I’ve noticed a rising phenomenon in our social media. Once it hits critical mass, it’ll be interesting to see what direction it takes.
I’m sure you’re familiar with the trend. Someone posts a personal story of misfortune or mistreatment. Others express sympathy and/or indignation, then share the story throughout social media until it officially goes viral. Generous people set up a PayPal account, or some other means of giving money, and the gifts pour in. The person responds with astonishment and thankfulness.
Everyone feels good. Everyone wins.
Sometimes the story proves fake. By the time the givers learn this, their money is gone. Another instance of need or injustice pops up, but this time they’re not so quick to pull out the credit card. They have big hearts and love to help, but they want to give to a real need. Not a scam.
Takers are good at figuring out how to milk any system. If I’ve seen the sob-story potential in the social media, they surely have, too. Right now, I know of several stories that touch off my “suspect” button, and this gives me the idea that the trickle of those taking advantage is on its way to becoming a torrent.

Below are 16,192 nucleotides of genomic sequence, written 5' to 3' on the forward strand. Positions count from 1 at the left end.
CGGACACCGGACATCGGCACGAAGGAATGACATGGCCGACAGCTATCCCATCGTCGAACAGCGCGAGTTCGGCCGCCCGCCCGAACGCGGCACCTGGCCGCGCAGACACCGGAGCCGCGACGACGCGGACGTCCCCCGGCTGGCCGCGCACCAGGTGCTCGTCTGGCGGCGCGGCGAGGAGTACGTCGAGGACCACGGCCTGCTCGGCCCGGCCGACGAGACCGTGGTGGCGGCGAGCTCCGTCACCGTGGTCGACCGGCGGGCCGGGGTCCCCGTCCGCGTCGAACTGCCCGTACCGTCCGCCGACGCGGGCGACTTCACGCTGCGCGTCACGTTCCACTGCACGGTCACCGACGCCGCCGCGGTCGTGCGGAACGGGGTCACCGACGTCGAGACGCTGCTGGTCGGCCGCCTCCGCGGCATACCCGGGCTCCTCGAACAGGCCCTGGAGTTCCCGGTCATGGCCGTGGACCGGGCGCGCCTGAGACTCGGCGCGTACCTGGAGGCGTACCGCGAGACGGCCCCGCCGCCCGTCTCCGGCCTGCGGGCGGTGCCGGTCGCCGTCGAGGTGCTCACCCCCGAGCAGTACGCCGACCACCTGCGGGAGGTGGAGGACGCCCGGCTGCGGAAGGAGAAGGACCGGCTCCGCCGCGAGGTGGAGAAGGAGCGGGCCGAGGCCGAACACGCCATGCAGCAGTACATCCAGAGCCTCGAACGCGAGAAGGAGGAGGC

So, everyone loses.
Givers never really lose. When David and I show up with his wheelchair, I see kindness all around us. People are eager to open doors or help in any way they can, and their acts of generosity benefit them even more than they do us. I watch it happen. I feel it happen to myself when I give, and I’ve been scammed more than once.
If I’m right, and the trickle becomes a torrent, it’ll be interesting to see how we deal with that. Because takers are clever, but givers have wise hearts.